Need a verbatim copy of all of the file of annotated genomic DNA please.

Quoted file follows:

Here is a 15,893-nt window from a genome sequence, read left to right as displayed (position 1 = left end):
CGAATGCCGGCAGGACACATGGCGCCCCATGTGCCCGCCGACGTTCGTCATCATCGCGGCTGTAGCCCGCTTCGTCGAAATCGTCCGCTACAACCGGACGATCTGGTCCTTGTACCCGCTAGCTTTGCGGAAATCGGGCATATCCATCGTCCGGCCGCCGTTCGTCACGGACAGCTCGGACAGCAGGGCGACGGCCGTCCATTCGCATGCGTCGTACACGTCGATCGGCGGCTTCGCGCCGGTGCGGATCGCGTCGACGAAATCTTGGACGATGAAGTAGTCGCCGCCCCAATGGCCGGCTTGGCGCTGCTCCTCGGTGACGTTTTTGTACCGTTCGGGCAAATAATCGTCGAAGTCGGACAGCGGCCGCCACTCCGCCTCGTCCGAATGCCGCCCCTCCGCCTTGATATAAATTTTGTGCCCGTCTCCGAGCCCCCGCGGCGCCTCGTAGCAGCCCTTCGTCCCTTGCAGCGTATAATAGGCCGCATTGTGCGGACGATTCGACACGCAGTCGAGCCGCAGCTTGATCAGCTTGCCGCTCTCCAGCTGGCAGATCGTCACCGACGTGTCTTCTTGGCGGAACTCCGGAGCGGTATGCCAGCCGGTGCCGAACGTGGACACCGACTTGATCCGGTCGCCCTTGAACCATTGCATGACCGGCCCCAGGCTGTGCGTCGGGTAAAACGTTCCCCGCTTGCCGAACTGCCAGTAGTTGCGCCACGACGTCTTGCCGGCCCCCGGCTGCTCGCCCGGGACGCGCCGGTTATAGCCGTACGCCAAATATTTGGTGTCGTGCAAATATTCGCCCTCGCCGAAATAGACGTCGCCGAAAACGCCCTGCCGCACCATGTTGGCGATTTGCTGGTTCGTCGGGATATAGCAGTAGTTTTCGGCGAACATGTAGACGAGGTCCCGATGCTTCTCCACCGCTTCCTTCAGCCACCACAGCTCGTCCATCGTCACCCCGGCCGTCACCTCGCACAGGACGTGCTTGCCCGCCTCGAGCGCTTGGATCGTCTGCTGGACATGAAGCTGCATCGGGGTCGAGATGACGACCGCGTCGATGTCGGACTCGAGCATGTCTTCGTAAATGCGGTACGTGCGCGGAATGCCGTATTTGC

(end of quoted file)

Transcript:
Here is a 15,893-nt window from a genome sequence, read left to right as displayed (position 1 = left end):
CGAATGCCGGCAGGACACATGGCGCCCCATGTGCCCGCCGACGTTCGTCATCATCGCGGCTGTAGCCCGCTTCGTCGAAATCGTCCGCTACAACCGGACGATCTGGTCCTTGTACCCGCTAGCTTTGCGGAAATCGGGCATATCCATCGTCCGGCCGCCGTTCGTCACGGACAGCTCGGACAGCAGGGCGACGGCCGTCCATTCGCATGCGTCGTACACGTCGATCGGCGGCTTCGCGCCGGTGCGGATCGCGTCGACGAAATCTTGGACGATGAAGTAGTCGCCGCCCCAATGGCCGGCTTGGCGCTGCTCCTCGGTGACGTTTTTGTACCGTTCGGGCAAATAATCGTCGAAGTCGGACAGCGGCCGCCACTCCGCCTCGTCCGAATGCCGCCCCTCCGCCTTGATATAAATTTTGTGCCCGTCTCCGAGCCCCCGCGGCGCCTCGTAGCAGCCCTTCGTCCCTTGCAGCGTATAATAGGCCGCATTGTGCGGACGATTCGACACGCAGTCGAGCCGCAGCTTGATCAGCTTGCCGCTCTCCAGCTGGCAGATCGTCACCGACGTGTCTTCTTGGCGGAACTCCGGAGCGGTATGCCAGCCGGTGCCGAACGTGGACACCGACTTGATCCGGTCGCCCTTGAACCATTGCATGACCGGCCCCAGGCTGTGCGTCGGGTAAAACGTTCCCCGCTTGCCGAACTGCCAGTAGTTGCGCCACGACGTCTTGCCGGCCCCCGGCTGCTCGCCCGGGACGCGCCGGTTATAGCCGTACGCCAAATATTTGGTGTCGTGCAAATATTCGCCCTCGCCGAAATAGACGTCGCCGAAAACGCCCTGCCGCACCATGTTGGCGATTTGCTGGTTCGTCGGGATATAGCAGTAGTTTTCGGCGAACATGTAGACGAGGTCCCGATGCTTCTCCACCGCTTCCTTCAGCCACCACAGCTCGTCCATCGTCACCCCGGCCGTCACCTCGCACAGGACGTGCTTGCCCGCCTCGAGCGCTTGGATCGTCTGCTGGACATGAAGCTGCATCGGGGTCGAGATGACGACCGCGTCGATGTCGGACTCGAGCATGTCTTCGTAAATGCGGTACGTGCGCGGAATGCCGTATTTGC